The Never-ending Chase: Unrequited Love in Shakespeare's Venus and Adonis and The Merchant of Venice


  • Trinity Howard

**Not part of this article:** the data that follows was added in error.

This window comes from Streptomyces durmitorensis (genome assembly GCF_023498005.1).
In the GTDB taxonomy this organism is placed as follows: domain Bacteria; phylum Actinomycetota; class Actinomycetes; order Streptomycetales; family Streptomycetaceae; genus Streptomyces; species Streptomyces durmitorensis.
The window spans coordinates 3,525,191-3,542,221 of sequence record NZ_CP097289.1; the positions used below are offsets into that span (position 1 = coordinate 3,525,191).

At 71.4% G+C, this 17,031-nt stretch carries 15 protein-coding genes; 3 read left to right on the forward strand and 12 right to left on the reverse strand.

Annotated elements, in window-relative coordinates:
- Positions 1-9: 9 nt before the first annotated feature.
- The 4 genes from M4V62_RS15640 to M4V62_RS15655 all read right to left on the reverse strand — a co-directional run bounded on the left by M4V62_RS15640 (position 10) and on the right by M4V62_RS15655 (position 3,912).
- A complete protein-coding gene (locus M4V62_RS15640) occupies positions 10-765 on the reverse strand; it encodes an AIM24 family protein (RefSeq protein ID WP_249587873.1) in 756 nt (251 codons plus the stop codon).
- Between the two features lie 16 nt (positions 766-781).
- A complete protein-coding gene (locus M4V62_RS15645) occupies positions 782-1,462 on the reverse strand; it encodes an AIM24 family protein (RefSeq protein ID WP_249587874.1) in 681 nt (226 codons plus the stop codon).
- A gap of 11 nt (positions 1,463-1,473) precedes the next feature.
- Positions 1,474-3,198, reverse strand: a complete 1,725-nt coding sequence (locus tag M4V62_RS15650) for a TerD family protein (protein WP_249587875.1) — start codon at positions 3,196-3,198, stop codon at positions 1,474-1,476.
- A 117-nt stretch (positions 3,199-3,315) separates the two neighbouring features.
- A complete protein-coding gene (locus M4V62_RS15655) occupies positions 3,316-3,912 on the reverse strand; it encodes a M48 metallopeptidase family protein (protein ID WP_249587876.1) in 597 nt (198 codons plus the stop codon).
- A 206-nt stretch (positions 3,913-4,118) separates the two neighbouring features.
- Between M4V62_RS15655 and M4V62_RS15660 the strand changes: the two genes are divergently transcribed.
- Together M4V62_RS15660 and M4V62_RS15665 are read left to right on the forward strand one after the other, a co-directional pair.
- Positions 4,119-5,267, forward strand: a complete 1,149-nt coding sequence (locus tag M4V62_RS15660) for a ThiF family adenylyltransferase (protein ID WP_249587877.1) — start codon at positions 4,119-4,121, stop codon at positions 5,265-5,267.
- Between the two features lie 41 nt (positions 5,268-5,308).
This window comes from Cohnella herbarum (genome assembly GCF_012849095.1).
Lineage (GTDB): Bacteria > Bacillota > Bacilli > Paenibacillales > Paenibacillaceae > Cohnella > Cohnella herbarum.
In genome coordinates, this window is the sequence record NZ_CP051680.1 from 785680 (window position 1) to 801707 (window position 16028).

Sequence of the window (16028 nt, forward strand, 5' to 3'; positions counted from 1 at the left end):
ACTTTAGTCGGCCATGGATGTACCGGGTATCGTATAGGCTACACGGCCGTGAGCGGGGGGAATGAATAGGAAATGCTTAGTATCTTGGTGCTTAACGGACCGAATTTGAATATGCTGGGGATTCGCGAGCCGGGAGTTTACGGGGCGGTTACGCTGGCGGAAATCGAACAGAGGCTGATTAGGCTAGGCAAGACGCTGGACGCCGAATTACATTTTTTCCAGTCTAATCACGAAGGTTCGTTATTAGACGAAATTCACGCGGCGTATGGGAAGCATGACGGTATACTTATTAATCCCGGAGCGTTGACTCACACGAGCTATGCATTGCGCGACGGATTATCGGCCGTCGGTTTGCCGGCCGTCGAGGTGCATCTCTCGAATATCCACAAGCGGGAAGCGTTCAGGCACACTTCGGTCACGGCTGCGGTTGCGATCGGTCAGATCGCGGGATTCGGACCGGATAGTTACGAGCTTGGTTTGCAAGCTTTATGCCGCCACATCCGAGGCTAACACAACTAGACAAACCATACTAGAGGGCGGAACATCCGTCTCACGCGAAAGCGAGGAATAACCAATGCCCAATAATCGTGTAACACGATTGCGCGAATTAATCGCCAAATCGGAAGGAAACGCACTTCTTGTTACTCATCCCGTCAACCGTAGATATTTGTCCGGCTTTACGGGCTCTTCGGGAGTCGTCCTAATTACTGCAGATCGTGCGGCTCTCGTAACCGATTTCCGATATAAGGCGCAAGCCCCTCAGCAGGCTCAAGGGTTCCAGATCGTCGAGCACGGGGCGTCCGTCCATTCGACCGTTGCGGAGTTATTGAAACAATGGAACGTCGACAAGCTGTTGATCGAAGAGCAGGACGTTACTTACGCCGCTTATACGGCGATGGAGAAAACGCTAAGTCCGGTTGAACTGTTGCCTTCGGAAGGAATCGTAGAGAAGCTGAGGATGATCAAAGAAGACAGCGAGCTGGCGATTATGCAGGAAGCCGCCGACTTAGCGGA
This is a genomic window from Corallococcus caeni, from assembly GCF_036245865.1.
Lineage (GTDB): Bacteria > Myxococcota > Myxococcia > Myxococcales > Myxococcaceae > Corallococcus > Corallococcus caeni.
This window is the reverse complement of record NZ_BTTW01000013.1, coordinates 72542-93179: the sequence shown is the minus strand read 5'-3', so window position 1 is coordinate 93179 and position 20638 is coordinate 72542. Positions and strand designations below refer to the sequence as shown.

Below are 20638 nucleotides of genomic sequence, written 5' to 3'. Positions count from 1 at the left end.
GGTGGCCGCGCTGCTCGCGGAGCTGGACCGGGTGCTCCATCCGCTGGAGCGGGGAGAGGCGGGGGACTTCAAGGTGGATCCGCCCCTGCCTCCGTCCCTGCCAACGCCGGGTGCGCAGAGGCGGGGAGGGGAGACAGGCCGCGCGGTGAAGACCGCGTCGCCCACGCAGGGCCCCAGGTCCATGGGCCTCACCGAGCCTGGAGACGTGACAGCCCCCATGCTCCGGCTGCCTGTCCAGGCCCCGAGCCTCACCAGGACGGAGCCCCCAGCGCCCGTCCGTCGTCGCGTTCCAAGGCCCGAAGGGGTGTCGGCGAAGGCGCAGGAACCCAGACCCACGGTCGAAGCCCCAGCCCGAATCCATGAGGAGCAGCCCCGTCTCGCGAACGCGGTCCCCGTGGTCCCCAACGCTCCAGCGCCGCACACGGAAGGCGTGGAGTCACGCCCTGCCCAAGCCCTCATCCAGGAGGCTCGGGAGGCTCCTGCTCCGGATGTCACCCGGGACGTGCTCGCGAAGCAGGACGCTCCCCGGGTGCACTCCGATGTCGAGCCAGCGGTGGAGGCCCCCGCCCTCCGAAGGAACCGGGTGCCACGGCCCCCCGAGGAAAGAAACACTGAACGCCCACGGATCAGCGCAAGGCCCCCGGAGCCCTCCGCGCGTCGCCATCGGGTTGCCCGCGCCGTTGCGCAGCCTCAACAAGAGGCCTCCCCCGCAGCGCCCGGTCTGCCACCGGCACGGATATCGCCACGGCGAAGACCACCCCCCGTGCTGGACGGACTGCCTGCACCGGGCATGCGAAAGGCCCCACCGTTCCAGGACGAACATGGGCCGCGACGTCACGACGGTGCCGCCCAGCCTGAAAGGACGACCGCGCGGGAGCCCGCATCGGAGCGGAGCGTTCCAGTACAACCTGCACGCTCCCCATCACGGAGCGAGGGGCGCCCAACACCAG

This essay analyzes William Shakespeare's employment of the Petrarchan theme of unrequited love in Venus and Adonis and The Merchant of Venice. While the theme presents itself most discernibly in Venus and Adonis, Antonio's absolute devotion to Bassanio in The Merchant of Venice confirms the existence of this paradigm exists in their friendship. Through Venus and Antonio, Shakespeare explores the demands, consequences, and disappointments of misplaced admiration. Venus willingly endures Adonis's rejections, and this accelerates her pursuit of him. Antonio incurs tremendous financial and physical debts to honor his love for Bassanio, while Bassanio allows Antonio to risk execution for him. Venus and Antonio's reactions to these situations cement the notion of unrequited love. The Petrarchan theme of unrequited love highlights the effects of love not reciprocated, and I provide evidence of this theme in both Venus and Adonis and The Merchant of Venice. Shakespeare expounds upon unrequited love throughout both works through the actions of the lovers and the rejectors. I investigate the development and unfolding of each relationship and demonstrate the effects on Venus and Antonio. I wrote this paper for my Shakespeare course in spring 2021.